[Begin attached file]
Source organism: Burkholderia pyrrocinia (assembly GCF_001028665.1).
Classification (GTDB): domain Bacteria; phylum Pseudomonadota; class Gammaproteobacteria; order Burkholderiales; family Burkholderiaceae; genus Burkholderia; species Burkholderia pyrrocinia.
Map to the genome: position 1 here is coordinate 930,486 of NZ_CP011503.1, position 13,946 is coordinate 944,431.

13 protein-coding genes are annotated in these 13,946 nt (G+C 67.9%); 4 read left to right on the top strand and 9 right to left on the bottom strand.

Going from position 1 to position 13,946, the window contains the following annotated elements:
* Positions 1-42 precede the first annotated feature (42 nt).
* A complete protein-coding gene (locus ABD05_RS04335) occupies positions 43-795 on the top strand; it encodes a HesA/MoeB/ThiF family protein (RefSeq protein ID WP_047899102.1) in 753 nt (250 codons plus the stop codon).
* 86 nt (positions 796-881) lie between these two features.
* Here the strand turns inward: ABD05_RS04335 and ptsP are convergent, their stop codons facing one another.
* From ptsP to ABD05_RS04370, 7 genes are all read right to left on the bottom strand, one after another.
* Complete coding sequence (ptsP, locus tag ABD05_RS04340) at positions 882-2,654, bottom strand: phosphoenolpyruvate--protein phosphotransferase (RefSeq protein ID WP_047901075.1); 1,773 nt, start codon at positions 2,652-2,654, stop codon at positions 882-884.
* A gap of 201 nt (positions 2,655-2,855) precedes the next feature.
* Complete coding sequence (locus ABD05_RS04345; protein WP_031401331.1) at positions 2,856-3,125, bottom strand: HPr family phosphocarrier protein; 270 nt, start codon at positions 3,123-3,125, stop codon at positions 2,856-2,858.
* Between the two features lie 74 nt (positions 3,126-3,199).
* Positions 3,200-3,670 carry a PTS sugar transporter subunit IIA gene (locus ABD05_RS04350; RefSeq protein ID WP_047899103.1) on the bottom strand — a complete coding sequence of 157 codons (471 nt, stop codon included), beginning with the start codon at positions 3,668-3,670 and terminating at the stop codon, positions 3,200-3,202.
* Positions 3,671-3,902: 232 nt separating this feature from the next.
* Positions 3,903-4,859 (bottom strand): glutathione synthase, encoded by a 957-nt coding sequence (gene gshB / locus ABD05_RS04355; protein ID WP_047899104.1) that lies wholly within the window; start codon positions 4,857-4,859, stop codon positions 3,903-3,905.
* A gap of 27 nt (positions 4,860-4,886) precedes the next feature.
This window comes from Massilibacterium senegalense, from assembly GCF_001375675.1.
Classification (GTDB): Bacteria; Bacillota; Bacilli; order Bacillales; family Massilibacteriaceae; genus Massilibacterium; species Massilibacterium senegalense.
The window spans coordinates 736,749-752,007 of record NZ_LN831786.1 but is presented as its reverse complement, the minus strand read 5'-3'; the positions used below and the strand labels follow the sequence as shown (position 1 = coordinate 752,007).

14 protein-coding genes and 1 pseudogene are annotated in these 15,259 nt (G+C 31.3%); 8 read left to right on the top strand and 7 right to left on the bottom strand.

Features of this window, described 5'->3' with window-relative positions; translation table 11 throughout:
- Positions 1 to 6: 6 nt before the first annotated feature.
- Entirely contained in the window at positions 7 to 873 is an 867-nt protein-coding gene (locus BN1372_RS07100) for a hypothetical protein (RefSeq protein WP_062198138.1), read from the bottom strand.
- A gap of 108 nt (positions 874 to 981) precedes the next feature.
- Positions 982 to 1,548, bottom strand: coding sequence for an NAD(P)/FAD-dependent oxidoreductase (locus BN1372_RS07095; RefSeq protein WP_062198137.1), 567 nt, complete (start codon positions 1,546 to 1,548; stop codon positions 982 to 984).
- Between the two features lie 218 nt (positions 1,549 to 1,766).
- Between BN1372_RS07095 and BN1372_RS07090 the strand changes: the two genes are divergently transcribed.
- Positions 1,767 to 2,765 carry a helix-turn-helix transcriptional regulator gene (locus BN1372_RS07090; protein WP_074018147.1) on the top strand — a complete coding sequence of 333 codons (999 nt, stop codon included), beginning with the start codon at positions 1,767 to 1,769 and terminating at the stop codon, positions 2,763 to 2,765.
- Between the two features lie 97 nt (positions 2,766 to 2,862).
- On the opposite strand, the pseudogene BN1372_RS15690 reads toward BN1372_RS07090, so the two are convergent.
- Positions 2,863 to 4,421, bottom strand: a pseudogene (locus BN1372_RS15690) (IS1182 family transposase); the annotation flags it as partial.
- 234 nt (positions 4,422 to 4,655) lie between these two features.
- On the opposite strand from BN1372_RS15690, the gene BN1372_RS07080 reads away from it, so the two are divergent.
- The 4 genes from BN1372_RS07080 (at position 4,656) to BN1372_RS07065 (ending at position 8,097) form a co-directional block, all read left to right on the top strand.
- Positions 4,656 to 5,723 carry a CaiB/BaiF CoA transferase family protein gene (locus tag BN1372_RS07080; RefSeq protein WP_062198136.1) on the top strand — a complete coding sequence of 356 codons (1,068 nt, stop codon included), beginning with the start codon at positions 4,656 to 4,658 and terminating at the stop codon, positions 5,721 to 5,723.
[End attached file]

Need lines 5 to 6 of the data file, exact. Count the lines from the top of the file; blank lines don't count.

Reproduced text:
Going from position 1 to position 13,946, the window contains the following annotated elements:
* Positions 1-42 precede the first annotated feature (42 nt).